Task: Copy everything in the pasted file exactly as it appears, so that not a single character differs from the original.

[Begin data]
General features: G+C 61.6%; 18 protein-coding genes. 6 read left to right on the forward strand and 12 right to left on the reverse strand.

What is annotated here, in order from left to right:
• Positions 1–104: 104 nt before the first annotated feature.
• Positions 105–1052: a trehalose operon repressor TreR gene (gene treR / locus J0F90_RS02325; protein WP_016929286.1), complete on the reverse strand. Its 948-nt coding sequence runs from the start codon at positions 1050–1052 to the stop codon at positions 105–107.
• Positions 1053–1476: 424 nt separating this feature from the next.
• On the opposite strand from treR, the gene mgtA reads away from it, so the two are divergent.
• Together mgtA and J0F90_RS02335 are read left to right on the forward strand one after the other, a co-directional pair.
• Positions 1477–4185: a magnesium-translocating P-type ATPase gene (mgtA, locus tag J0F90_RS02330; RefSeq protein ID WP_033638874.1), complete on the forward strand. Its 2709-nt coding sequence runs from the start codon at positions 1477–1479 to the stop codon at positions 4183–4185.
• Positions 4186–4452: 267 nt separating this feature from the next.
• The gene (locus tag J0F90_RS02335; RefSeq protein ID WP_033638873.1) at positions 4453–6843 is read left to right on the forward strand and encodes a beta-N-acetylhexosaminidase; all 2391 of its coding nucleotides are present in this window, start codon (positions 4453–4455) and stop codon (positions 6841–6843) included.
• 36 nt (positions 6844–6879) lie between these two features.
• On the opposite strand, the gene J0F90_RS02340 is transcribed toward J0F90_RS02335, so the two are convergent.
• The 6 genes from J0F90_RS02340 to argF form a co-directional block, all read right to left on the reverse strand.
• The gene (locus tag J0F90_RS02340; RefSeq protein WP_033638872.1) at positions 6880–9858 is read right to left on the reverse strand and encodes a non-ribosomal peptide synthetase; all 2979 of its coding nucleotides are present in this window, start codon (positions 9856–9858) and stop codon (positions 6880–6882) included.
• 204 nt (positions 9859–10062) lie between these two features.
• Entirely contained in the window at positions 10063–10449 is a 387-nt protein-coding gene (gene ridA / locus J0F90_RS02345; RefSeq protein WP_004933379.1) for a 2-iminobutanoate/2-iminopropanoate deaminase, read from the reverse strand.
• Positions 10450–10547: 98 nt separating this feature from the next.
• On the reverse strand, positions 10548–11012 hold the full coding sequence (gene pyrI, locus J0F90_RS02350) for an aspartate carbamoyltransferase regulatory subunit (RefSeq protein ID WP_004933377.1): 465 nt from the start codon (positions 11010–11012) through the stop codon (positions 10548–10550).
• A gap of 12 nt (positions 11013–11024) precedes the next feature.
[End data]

General features: G+C 61.6%; 18 protein-coding genes. 6 read left to right on the forward strand and 12 right to left on the reverse strand.

What is annotated here, in order from left to right:
• Positions 1–104: 104 nt before the first annotated feature.
• Positions 105–1052: a trehalose operon repressor TreR gene (gene treR / locus J0F90_RS02325; protein WP_016929286.1), complete on the reverse strand. Its 948-nt coding sequence runs from the start codon at positions 1050–1052 to the stop codon at positions 105–107.
• Positions 1053–1476: 424 nt separating this feature from the next.
• On the opposite strand from treR, the gene mgtA reads away from it, so the two are divergent.
• Together mgtA and J0F90_RS02335 are read left to right on the forward strand one after the other, a co-directional pair.
• Positions 1477–4185: a magnesium-translocating P-type ATPase gene (mgtA, locus tag J0F90_RS02330; RefSeq protein ID WP_033638874.1), complete on the forward strand. Its 2709-nt coding sequence runs from the start codon at positions 1477–1479 to the stop codon at positions 4183–4185.
• Positions 4186–4452: 267 nt separating this feature from the next.
• The gene (locus tag J0F90_RS02335; RefSeq protein ID WP_033638873.1) at positions 4453–6843 is read left to right on the forward strand and encodes a beta-N-acetylhexosaminidase; all 2391 of its coding nucleotides are present in this window, start codon (positions 4453–4455) and stop codon (positions 6841–6843) included.
• 36 nt (positions 6844–6879) lie between these two features.
• On the opposite strand, the gene J0F90_RS02340 is transcribed toward J0F90_RS02335, so the two are convergent.
• The 6 genes from J0F90_RS02340 to argF form a co-directional block, all read right to left on the reverse strand.
• The gene (locus tag J0F90_RS02340; RefSeq protein WP_033638872.1) at positions 6880–9858 is read right to left on the reverse strand and encodes a non-ribosomal peptide synthetase; all 2979 of its coding nucleotides are present in this window, start codon (positions 9856–9858) and stop codon (positions 6880–6882) included.
• 204 nt (positions 9859–10062) lie between these two features.
• Entirely contained in the window at positions 10063–10449 is a 387-nt protein-coding gene (gene ridA / locus J0F90_RS02345; RefSeq protein WP_004933379.1) for a 2-iminobutanoate/2-iminopropanoate deaminase, read from the reverse strand.
• Positions 10450–10547: 98 nt separating this feature from the next.
• On the reverse strand, positions 10548–11012 hold the full coding sequence (gene pyrI, locus J0F90_RS02350) for an aspartate carbamoyltransferase regulatory subunit (RefSeq protein ID WP_004933377.1): 465 nt from the start codon (positions 11010–11012) through the stop codon (positions 10548–10550).
• A gap of 12 nt (positions 11013–11024) precedes the next feature.